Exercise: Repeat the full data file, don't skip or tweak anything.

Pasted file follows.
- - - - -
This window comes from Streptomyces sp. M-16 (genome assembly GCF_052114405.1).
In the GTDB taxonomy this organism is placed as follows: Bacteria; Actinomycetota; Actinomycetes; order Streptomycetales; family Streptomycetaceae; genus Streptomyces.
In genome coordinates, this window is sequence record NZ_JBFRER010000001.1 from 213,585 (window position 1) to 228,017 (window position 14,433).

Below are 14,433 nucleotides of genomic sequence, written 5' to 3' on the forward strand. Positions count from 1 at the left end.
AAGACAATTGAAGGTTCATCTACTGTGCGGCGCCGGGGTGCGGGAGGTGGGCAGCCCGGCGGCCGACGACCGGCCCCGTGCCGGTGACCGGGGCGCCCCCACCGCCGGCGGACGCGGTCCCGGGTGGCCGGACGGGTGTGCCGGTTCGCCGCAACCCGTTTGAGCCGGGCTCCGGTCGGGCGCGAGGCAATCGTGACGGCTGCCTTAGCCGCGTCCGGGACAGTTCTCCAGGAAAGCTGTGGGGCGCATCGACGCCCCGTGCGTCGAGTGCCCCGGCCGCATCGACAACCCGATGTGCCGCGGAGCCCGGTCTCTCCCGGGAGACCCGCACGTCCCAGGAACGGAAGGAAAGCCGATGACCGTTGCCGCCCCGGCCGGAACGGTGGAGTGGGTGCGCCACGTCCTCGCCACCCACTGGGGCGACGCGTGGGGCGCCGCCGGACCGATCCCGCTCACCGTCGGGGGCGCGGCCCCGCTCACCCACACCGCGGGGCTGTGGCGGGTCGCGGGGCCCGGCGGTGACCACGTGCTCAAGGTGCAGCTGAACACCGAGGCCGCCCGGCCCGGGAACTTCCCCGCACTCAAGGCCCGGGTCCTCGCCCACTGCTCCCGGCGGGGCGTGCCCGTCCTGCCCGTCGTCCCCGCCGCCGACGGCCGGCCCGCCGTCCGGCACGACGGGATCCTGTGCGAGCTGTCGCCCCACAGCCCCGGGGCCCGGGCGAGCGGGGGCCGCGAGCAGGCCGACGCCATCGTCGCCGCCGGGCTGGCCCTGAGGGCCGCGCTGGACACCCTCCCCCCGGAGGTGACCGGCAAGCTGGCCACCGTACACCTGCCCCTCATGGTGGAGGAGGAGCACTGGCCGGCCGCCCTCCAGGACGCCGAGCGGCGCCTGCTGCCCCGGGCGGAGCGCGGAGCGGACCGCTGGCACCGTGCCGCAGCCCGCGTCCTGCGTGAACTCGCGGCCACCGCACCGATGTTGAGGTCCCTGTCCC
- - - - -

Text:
This window comes from Streptomyces sp. M-16 (genome assembly GCF_052114405.1).
In the GTDB taxonomy this organism is placed as follows: Bacteria; Actinomycetota; Actinomycetes; order Streptomycetales; family Streptomycetaceae; genus Streptomyces.
In genome coordinates, this window is sequence record NZ_JBFRER010000001.1 from 213,585 (window position 1) to 228,017 (window position 14,433).

Below are 14,433 nucleotides of genomic sequence, written 5' to 3' on the forward strand. Positions count from 1 at the left end.
AAGACAATTGAAGGTTCATCTACTGTGCGGCGCCGGGGTGCGGGAGGTGGGCAGCCCGGCGGCCGACGACCGGCCCCGTGCCGGTGACCGGGGCGCCCCCACCGCCGGCGGACGCGGTCCCGGGTGGCCGGACGGGTGTGCCGGTTCGCCGCAACCCGTTTGAGCCGGGCTCCGGTCGGGCGCGAGGCAATCGTGACGGCTGCCTTAGCCGCGTCCGGGACAGTTCTCCAGGAAAGCTGTGGGGCGCATCGACGCCCCGTGCGTCGAGTGCCCCGGCCGCATCGACAACCCGATGTGCCGCGGAGCCCGGTCTCTCCCGGGAGACCCGCACGTCCCAGGAACGGAAGGAAAGCCGATGACCGTTGCCGCCCCGGCCGGAACGGTGGAGTGGGTGCGCCACGTCCTCGCCACCCACTGGGGCGACGCGTGGGGCGCCGCCGGACCGATCCCGCTCACCGTCGGGGGCGCGGCCCCGCTCACCCACACCGCGGGGCTGTGGCGGGTCGCGGGGCCCGGCGGTGACCACGTGCTCAAGGTGCAGCTGAACACCGAGGCCGCCCGGCCCGGGAACTTCCCCGCACTCAAGGCCCGGGTCCTCGCCCACTGCTCCCGGCGGGGCGTGCCCGTCCTGCCCGTCGTCCCCGCCGCCGACGGCCGGCCCGCCGTCCGGCACGACGGGATCCTGTGCGAGCTGTCGCCCCACAGCCCCGGGGCCCGGGCGAGCGGGGGCCGCGAGCAGGCCGACGCCATCGTCGCCGCCGGGCTGGCCCTGAGGGCCGCGCTGGACACCCTCCCCCCGGAGGTGACCGGCAAGCTGGCCACCGTACACCTGCCCCTCATGGTGGAGGAGGAGCACTGGCCGGCCGCCCTCCAGGACGCCGAGCGGCGCCTGCTGCCCCGGGCGGAGCGCGGAGCGGACCGCTGGCACCGTGCCGCAGCCCGCGTCCTGCGTGAACTCGCGGCCACCGCACCGATGTTGAGGTCCCTGTCCC